For too long, some in Washington have been waging generational warfare as a way to persuade young people we can’t afford America’s social safety net.  Those who have been fighting to gut programs like Social Security and Medicare have turned their attention to America’s 20 and 30-year-olds in a bid to convince this generation that these programs just won’t be there for them.      Generational Theft? Understanding the National Debt, Social Security and What It Means for Your Future is the title of a panel discussion our Executive Vice President, Max Richtman, is participating in today at the two day Demos Conference  in Washington.  The conference’s goal is to bring together politically engaged young people to elevate the national discussion about the economic challenges facing future generations. Demos is a non-partisan group who’s mission is to “encourage debate about the most pressing economic concerns facing their generation and the policy reforms that can address them.” 
“This national movement of young adults seeks to reverse a three-decade decline in economic security and galvanize support for a new social contract for this and future generations," said Nancy K. Cauthen, Director of the Economic Opportunity Program at Demos.
demos conference 1009So, even though politicians are fond of saying that we are mortgaging away young people's future due to the growing national debt and the rising cost of Social Security and Medicare. Is it really true?  Absolutely not  is the message we delivered to attendees today.  Here are a few key points young people need to know about Social Security and Medicare:   
  •  Social Security IS in your future
Many young people have a hard time imagining that they will ever grow old or that they will ever need Social Security. But there is plenty of evidence to suggest that they will need it as much or more than the current generation of retirees. That is because other sources of retirement savings are becoming less reliable. Traditional pension plans have become the exception rather than the rule. When the economy went into steep decline in 2009, pensions and other retirement savings such as 401(k)s lost as much as half of their worth. Housing values plummeted. But Social Security remained the rock in a chaotic financial world. Monthly checks went out as usual and for the full guaranteed amount. Future generations will count on Social Security just as their parents and grandparents do now.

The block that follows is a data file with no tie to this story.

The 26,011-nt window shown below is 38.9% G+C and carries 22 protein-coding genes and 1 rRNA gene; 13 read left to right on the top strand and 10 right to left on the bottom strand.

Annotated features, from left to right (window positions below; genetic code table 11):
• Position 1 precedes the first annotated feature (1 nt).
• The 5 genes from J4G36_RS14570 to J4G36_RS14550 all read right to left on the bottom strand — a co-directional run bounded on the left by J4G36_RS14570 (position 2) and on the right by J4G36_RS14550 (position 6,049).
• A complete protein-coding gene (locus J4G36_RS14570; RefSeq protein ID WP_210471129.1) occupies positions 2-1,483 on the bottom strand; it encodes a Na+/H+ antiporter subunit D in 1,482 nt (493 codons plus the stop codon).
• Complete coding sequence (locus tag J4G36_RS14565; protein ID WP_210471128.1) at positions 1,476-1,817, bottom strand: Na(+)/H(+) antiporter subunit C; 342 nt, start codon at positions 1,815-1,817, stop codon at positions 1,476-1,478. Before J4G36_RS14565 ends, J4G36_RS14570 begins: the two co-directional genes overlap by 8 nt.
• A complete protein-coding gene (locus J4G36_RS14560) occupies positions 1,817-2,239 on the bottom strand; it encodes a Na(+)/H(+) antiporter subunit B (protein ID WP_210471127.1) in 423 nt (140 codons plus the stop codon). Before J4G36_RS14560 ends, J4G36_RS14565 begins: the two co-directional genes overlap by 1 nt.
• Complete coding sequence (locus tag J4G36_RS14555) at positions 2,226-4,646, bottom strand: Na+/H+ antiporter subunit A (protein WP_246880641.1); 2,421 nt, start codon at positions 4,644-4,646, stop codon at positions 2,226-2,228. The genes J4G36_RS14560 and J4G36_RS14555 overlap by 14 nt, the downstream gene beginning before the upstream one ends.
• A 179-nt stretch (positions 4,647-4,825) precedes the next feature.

•  Social Security IS sustainable
Social Security is projected to have sufficient reserves to fund full benefits through the year 2037. Contrary to what most people believe, Social Security will not be out of money or “bankrupt”.  After 2037, there will still be enough revenue flowing into the Trust Fund from payroll taxes and other receipts for Social Security to continue paying more than 75% of benefits.  Of course, we know that Congress will take action to preserve Social Security’s benefits for many generations to come. 
  • America Does Not Face an Entitlement Crisis; It Faces a Health Care Financing Problem
According to the Congressional Budget Office, the rate at which health care costs grow relative to national income rather than the aging of the population is the most important determinant of future federal Medicare and Medicaid spending . In fact, according to projections by the Congressional Budget Office (CBO), if every entitlement in the federal budget were repealed outright eliminating Social Security, Medicare, Medicaid and other critical programs but nothing were done to slow the growth in health care costs overall, we would still find ourselves spending almost 70 percent of the nation's wealth on health care by 2082. On the other hand, if the rate of growth in overall health care is restrained so it is no longer growing faster than the rest of the economy, Medicare's long-range financial deficit could be cut by well over one-half.  You can watch some of the Demos events online here.